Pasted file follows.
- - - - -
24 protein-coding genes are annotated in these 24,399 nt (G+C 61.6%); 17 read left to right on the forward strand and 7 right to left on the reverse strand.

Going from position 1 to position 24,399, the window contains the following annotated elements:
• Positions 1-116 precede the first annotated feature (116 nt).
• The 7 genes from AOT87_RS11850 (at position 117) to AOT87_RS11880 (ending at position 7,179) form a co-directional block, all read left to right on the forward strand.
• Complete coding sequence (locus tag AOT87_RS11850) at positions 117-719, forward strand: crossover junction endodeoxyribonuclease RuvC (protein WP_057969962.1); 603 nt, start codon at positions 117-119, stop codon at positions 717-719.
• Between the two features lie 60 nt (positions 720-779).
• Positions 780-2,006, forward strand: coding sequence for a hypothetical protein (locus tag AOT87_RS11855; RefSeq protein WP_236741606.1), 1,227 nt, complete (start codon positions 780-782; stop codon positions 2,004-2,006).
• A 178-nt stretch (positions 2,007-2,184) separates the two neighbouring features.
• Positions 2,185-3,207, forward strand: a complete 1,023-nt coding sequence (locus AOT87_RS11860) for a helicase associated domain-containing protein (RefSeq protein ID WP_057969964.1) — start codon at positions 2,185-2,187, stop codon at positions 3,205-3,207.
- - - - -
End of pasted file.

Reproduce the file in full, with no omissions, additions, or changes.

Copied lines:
24 protein-coding genes are annotated in these 24,399 nt (G+C 61.6%); 17 read left to right on the forward strand and 7 right to left on the reverse strand.

Going from position 1 to position 24,399, the window contains the following annotated elements:
• Positions 1-116 precede the first annotated feature (116 nt).
• The 7 genes from AOT87_RS11850 (at position 117) to AOT87_RS11880 (ending at position 7,179) form a co-directional block, all read left to right on the forward strand.
• Complete coding sequence (locus tag AOT87_RS11850) at positions 117-719, forward strand: crossover junction endodeoxyribonuclease RuvC (protein WP_057969962.1); 603 nt, start codon at positions 117-119, stop codon at positions 717-719.
• Between the two features lie 60 nt (positions 720-779).
• Positions 780-2,006, forward strand: coding sequence for a hypothetical protein (locus tag AOT87_RS11855; RefSeq protein WP_236741606.1), 1,227 nt, complete (start codon positions 780-782; stop codon positions 2,004-2,006).
• A 178-nt stretch (positions 2,007-2,184) separates the two neighbouring features.
• Positions 2,185-3,207, forward strand: a complete 1,023-nt coding sequence (locus AOT87_RS11860) for a helicase associated domain-containing protein (RefSeq protein ID WP_057969964.1) — start codon at positions 2,185-2,187, stop codon at positions 3,205-3,207.